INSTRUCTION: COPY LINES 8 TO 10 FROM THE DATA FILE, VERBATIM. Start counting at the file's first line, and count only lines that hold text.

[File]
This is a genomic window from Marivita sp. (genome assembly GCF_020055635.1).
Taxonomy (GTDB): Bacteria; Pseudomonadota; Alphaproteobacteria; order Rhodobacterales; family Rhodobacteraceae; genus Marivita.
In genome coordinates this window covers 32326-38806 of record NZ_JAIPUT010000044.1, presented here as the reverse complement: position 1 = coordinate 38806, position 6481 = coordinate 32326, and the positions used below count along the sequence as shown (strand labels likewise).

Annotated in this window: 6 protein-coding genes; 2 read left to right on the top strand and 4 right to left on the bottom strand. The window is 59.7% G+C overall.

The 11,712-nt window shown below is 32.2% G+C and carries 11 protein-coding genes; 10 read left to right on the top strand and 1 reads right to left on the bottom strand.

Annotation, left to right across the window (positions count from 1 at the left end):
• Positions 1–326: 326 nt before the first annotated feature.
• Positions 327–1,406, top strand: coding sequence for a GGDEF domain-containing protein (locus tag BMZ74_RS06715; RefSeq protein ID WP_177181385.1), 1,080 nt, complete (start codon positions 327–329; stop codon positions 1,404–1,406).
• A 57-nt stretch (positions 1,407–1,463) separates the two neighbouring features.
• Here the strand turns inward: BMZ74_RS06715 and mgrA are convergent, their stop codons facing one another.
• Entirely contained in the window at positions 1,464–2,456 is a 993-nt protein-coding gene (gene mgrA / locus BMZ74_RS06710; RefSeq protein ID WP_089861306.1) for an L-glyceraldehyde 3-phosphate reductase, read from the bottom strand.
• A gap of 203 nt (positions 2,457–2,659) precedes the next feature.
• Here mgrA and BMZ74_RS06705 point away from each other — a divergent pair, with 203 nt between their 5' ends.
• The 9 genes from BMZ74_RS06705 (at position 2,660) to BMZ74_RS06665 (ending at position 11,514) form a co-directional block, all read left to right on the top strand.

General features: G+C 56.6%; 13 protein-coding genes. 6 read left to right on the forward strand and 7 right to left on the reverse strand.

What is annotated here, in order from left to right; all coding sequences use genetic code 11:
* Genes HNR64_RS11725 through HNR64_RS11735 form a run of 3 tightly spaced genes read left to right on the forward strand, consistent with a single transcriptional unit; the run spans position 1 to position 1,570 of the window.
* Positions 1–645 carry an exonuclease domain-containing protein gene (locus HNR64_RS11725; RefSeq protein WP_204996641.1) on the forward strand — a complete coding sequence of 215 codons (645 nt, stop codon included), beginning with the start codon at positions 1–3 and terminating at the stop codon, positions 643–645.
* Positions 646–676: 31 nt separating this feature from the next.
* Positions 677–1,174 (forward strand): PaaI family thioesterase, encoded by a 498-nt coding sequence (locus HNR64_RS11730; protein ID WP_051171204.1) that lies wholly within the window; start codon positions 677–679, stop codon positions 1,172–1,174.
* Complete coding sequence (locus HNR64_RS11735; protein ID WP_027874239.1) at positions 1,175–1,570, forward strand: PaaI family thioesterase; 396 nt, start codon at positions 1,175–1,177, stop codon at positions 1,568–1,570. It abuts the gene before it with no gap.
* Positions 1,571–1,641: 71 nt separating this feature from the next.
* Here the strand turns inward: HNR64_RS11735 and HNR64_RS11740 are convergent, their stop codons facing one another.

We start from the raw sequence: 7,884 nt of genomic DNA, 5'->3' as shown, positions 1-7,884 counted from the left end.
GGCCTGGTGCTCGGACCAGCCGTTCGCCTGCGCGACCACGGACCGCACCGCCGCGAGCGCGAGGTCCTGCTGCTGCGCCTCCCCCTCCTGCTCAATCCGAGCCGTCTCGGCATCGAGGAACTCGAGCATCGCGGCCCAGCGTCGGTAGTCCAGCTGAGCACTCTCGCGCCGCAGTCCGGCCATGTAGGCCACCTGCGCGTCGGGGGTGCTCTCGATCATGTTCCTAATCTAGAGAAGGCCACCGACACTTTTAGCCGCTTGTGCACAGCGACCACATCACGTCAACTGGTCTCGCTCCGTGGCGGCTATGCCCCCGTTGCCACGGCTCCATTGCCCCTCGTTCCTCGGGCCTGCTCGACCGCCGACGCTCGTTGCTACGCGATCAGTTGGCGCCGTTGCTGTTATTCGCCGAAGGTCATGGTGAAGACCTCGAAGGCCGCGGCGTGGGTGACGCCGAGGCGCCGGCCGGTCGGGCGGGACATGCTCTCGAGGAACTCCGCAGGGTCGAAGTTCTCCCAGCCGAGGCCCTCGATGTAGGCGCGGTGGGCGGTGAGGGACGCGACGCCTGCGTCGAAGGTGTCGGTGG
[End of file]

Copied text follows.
• Positions 327–1,406, top strand: coding sequence for a GGDEF domain-containing protein (locus tag BMZ74_RS06715; RefSeq protein ID WP_177181385.1), 1,080 nt, complete (start codon positions 327–329; stop codon positions 1,404–1,406).
• A 57-nt stretch (positions 1,407–1,463) separates the two neighbouring features.
• Here the strand turns inward: BMZ74_RS06715 and mgrA are convergent, their stop codons facing one another.